“But Ma! Laurel could do it, I had to try!”
“Rubbish!” Mrs. Miller pulled her son closer to her side, eying the strange Elf-maid in the frilly green pinafore. “You know better than to make excuses—and you know what I’ve told you about playing with the Andarian children. You’re coming with me, young man!” She glared at Laurel as if blaming her for her son’s state.

Tobin’s friend watched him leave and then glanced back at Laurel. She smiled and tried to look as friendly as she could, playing with the ruffle on her pinafore like she’d seen some other girls do.
“Now look what you did,” said the other boy. “Tobin will likely be grounded for a week. Well done!”

Laurel frowned at him. “It’s not entirely my fault! I didn’t know you wouldn’t fit!” She tempered her hurt and tried to smile again. “But we can still play, can’t we?”
“Nah.” The boy shook his head and stubbed a loose cobblestone with his toe. “You’re a strange one,” he offered, and dashed away to find some other boys to play with.

Laurel scowled after him. “Not half as strange as you!” she shouted at his retreating back.
A passing Elvish couple did a double take at this young maid with the loud voice.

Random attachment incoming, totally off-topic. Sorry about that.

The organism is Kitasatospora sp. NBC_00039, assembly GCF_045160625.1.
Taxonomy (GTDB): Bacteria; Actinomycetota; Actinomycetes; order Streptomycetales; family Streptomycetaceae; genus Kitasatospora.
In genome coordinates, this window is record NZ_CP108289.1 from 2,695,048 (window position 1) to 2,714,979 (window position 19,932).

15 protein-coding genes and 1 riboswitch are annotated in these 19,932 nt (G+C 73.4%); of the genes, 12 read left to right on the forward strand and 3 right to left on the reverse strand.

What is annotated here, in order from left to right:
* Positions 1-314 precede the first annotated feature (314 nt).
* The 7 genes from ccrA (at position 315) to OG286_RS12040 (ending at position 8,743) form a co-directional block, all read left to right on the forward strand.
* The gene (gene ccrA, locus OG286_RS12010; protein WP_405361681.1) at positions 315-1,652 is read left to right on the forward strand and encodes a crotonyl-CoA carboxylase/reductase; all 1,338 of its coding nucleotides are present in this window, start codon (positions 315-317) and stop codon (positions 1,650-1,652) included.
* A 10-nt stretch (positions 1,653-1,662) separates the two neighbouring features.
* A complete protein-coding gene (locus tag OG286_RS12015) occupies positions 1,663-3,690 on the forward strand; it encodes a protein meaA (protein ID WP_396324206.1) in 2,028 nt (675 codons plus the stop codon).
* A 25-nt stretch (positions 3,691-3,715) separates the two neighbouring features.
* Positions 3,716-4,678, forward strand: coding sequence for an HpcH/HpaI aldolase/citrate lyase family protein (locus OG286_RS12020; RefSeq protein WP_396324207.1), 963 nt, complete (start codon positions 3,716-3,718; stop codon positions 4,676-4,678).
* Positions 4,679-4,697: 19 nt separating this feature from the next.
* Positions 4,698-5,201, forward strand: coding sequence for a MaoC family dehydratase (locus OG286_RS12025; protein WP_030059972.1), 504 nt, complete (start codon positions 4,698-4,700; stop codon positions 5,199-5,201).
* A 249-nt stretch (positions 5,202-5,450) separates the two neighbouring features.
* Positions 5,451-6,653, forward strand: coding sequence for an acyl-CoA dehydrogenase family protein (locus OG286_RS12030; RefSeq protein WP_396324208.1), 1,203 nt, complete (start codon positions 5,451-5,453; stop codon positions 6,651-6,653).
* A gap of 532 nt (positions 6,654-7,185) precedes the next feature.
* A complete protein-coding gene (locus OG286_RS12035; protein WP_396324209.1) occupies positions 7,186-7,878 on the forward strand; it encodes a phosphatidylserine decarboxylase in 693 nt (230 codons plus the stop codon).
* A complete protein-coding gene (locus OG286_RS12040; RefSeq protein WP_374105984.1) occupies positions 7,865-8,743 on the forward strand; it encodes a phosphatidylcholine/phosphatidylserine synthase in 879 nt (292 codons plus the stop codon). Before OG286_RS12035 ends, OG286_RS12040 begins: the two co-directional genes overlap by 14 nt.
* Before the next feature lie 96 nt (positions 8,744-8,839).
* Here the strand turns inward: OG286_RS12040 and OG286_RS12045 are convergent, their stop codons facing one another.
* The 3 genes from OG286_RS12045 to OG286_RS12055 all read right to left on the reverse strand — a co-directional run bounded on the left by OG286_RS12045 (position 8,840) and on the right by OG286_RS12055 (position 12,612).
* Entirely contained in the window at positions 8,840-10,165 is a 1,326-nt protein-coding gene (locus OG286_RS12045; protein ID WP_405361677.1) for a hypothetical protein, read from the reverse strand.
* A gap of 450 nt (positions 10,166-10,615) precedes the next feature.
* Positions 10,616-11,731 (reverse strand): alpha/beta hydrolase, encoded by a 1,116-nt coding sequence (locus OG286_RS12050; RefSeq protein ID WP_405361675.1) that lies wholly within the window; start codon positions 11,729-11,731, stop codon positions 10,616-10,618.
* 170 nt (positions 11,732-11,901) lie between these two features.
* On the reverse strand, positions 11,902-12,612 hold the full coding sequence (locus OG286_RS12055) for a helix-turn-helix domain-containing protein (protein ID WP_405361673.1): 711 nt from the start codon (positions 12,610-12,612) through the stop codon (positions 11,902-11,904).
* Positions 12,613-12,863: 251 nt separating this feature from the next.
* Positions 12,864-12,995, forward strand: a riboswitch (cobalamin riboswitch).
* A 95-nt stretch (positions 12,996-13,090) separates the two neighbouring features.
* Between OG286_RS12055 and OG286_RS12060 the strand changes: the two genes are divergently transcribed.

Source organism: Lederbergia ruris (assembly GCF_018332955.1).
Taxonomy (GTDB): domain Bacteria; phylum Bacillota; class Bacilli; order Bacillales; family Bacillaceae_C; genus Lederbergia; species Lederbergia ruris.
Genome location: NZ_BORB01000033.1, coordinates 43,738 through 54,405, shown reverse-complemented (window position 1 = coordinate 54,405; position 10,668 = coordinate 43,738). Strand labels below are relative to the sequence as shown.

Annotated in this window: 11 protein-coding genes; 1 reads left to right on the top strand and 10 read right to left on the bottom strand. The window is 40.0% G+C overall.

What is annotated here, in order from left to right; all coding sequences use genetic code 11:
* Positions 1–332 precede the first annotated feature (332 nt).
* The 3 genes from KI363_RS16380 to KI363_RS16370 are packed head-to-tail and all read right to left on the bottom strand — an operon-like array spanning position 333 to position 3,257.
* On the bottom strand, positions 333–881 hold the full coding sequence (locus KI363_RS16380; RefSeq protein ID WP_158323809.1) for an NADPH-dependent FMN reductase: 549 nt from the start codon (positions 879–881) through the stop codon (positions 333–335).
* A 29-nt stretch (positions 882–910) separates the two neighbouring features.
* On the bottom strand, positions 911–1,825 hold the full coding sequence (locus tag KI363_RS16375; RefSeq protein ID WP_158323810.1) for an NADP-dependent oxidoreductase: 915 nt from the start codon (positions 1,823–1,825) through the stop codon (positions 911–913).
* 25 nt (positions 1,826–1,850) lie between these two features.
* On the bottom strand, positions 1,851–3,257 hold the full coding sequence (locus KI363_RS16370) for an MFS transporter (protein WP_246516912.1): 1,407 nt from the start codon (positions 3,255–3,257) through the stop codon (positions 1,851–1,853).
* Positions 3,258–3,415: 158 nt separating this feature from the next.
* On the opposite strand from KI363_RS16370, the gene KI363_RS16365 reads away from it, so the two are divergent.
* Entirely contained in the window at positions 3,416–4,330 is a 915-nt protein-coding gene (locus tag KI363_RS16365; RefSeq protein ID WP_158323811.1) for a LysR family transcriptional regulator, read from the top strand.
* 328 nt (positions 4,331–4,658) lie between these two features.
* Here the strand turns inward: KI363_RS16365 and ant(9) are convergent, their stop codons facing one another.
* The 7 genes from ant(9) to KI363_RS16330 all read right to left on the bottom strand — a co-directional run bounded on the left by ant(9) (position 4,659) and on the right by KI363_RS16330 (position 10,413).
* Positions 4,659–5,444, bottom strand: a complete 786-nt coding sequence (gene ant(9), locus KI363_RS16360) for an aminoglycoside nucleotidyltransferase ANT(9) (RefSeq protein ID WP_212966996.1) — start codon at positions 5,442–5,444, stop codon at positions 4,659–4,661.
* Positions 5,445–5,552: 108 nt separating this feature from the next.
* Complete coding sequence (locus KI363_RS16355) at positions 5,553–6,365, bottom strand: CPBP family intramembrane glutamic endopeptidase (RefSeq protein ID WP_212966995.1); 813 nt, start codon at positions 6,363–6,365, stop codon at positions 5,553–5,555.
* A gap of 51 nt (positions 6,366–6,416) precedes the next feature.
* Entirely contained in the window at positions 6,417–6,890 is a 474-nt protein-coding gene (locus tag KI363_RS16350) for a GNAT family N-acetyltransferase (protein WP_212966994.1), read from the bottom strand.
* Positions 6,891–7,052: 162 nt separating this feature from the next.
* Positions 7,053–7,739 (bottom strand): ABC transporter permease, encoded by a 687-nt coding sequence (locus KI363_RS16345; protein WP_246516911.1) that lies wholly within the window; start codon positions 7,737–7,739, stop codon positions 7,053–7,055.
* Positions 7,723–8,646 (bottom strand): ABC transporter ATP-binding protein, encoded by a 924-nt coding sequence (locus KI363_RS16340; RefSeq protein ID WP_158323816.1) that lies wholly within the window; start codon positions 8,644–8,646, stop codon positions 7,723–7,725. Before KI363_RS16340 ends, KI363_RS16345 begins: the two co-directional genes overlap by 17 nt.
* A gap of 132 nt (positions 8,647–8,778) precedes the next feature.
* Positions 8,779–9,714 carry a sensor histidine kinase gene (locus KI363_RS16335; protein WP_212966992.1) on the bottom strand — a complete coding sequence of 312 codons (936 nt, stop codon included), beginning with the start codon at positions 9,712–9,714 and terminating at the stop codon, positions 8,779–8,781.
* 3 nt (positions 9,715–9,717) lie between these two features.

Laurel’s face burned; she knew it made her look different from all the other Elvish maids, but she couldn’t help it. This always happened—and more frequently as she got older. It seemed as if the children she would meet one djen would be gone the next. Grandfather—really her father’s uncle who practically raised him—had tried to explain that time for a human passed quicker than time for an Elf… but did that explain why people disappeared?

“Laurel! Laurel, di’taskenaf?
Laurel rolled her eyes; only one person knew little enough Murindan to be forced to use Andarian outside the Quarter: her nurse, Lyberedd (*pronounced LYE-ber-eth). She would only venture out of the designated area in search of her young charge.
Di’taskenaf, Laurel!” Lyberedd called again. Where are you, Laurel?

Part of the limited Andarian vocabulary Laurel knew was the answer to this all-important question. “Aren ness, Lyberedd! I am here,” she dutifully remained where she was until she saw the tall, gaunt form of the silver-haired apothecary appeared on the walkway, skirting the humans and dwarves as if they carried some disease fatal to Elves.
Lyberedd began to babble furiously in Andarian, taking Laurel by the hand and grimacing at the frilly pinafore. Laurel meekly walked along behind Lyberedd—but secretly, she tried to walk like Mrs. Miller, with the short, hammering step that made the skirts of her pinafore swish just so.